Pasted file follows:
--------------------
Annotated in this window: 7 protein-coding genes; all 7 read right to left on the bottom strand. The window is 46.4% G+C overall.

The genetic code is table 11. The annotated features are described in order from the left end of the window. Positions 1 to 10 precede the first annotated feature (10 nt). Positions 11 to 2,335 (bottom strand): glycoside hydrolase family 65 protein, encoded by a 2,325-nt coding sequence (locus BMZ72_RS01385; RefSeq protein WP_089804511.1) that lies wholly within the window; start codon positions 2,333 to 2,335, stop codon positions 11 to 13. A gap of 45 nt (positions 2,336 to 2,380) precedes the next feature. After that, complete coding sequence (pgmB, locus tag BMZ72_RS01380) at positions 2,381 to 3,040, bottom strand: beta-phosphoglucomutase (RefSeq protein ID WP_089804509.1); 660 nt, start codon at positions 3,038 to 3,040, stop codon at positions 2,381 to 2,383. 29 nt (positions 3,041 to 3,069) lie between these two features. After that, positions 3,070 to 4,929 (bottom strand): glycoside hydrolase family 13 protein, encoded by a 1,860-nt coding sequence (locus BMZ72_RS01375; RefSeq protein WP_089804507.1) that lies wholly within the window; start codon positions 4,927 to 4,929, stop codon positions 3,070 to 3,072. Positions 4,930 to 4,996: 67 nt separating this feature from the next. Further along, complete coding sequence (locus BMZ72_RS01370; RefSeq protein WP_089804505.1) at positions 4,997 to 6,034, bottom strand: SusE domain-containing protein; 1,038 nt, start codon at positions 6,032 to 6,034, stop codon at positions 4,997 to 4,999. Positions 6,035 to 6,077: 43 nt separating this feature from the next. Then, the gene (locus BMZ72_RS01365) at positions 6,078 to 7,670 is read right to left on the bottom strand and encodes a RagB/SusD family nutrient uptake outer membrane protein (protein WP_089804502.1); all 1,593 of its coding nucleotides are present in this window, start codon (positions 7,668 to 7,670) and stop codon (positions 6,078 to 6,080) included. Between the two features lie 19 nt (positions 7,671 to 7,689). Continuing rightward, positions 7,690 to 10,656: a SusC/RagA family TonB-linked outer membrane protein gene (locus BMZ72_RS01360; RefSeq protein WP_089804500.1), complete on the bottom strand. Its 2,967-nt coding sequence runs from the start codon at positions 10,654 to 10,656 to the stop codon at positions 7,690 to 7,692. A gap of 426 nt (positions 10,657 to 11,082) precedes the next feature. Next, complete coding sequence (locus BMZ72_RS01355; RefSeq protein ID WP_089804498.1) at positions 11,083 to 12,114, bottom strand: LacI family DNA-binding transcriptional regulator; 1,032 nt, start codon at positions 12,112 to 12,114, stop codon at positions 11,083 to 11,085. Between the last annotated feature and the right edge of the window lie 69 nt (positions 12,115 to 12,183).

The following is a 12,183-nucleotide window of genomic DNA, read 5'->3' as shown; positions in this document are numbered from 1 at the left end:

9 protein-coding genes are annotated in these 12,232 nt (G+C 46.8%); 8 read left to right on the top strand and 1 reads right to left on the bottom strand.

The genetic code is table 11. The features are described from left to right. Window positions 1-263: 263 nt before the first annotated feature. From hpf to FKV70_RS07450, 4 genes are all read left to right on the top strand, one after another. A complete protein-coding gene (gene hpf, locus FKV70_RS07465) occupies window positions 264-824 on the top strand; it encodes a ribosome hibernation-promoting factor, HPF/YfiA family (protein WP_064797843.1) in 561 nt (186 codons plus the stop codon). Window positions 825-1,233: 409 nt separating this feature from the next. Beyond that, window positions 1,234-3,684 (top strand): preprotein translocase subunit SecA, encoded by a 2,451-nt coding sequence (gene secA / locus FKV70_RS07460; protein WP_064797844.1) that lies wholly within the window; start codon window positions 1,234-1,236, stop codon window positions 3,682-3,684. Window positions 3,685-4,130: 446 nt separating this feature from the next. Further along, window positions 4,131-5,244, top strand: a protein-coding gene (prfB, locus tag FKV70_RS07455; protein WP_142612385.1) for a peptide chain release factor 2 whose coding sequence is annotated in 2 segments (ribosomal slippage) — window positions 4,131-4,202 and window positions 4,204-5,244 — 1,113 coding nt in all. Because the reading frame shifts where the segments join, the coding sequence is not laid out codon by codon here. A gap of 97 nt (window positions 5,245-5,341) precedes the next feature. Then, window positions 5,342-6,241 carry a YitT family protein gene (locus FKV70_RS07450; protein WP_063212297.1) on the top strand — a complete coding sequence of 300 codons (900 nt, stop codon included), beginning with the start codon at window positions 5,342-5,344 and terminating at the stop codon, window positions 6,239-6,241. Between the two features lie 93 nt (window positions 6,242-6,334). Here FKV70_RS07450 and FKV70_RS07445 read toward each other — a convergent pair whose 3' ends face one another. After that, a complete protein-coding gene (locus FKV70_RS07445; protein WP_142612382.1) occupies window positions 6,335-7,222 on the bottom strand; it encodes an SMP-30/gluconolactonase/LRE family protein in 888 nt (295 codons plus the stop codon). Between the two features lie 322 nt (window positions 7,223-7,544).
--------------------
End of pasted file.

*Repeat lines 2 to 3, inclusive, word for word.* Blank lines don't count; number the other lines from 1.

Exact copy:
The genetic code is table 11. The annotated features are described in order from the left end of the window. Positions 1 to 10 precede the first annotated feature (10 nt). Positions 11 to 2,335 (bottom strand): glycoside hydrolase family 65 protein, encoded by a 2,325-nt coding sequence (locus BMZ72_RS01385; RefSeq protein WP_089804511.1) that lies wholly within the window; start codon positions 2,333 to 2,335, stop codon positions 11 to 13. A gap of 45 nt (positions 2,336 to 2,380) precedes the next feature. After that, complete coding sequence (pgmB, locus tag BMZ72_RS01380) at positions 2,381 to 3,040, bottom strand: beta-phosphoglucomutase (RefSeq protein ID WP_089804509.1); 660 nt, start codon at positions 3,038 to 3,040, stop codon at positions 2,381 to 2,383. 29 nt (positions 3,041 to 3,069) lie between these two features. After that, positions 3,070 to 4,929 (bottom strand): glycoside hydrolase family 13 protein, encoded by a 1,860-nt coding sequence (locus BMZ72_RS01375; RefSeq protein WP_089804507.1) that lies wholly within the window; start codon positions 4,927 to 4,929, stop codon positions 3,070 to 3,072. Positions 4,930 to 4,996: 67 nt separating this feature from the next. Further along, complete coding sequence (locus BMZ72_RS01370; RefSeq protein WP_089804505.1) at positions 4,997 to 6,034, bottom strand: SusE domain-containing protein; 1,038 nt, start codon at positions 6,032 to 6,034, stop codon at positions 4,997 to 4,999. Positions 6,035 to 6,077: 43 nt separating this feature from the next. Then, the gene (locus BMZ72_RS01365) at positions 6,078 to 7,670 is read right to left on the bottom strand and encodes a RagB/SusD family nutrient uptake outer membrane protein (protein WP_089804502.1); all 1,593 of its coding nucleotides are present in this window, start codon (positions 7,668 to 7,670) and stop codon (positions 6,078 to 6,080) included. Between the two features lie 19 nt (positions 7,671 to 7,689). Continuing rightward, positions 7,690 to 10,656: a SusC/RagA family TonB-linked outer membrane protein gene (locus BMZ72_RS01360; RefSeq protein WP_089804500.1), complete on the bottom strand. Its 2,967-nt coding sequence runs from the start codon at positions 10,654 to 10,656 to the stop codon at positions 7,690 to 7,692. A gap of 426 nt (positions 10,657 to 11,082) precedes the next feature. Next, complete coding sequence (locus BMZ72_RS01355; RefSeq protein ID WP_089804498.1) at positions 11,083 to 12,114, bottom strand: LacI family DNA-binding transcriptional regulator; 1,032 nt, start codon at positions 12,112 to 12,114, stop codon at positions 11,083 to 11,085. Between the last annotated feature and the right edge of the window lie 69 nt (positions 12,115 to 12,183).

The following is a 12,183-nucleotide window of genomic DNA, read 5'->3' as shown; positions in this document are numbered from 1 at the left end: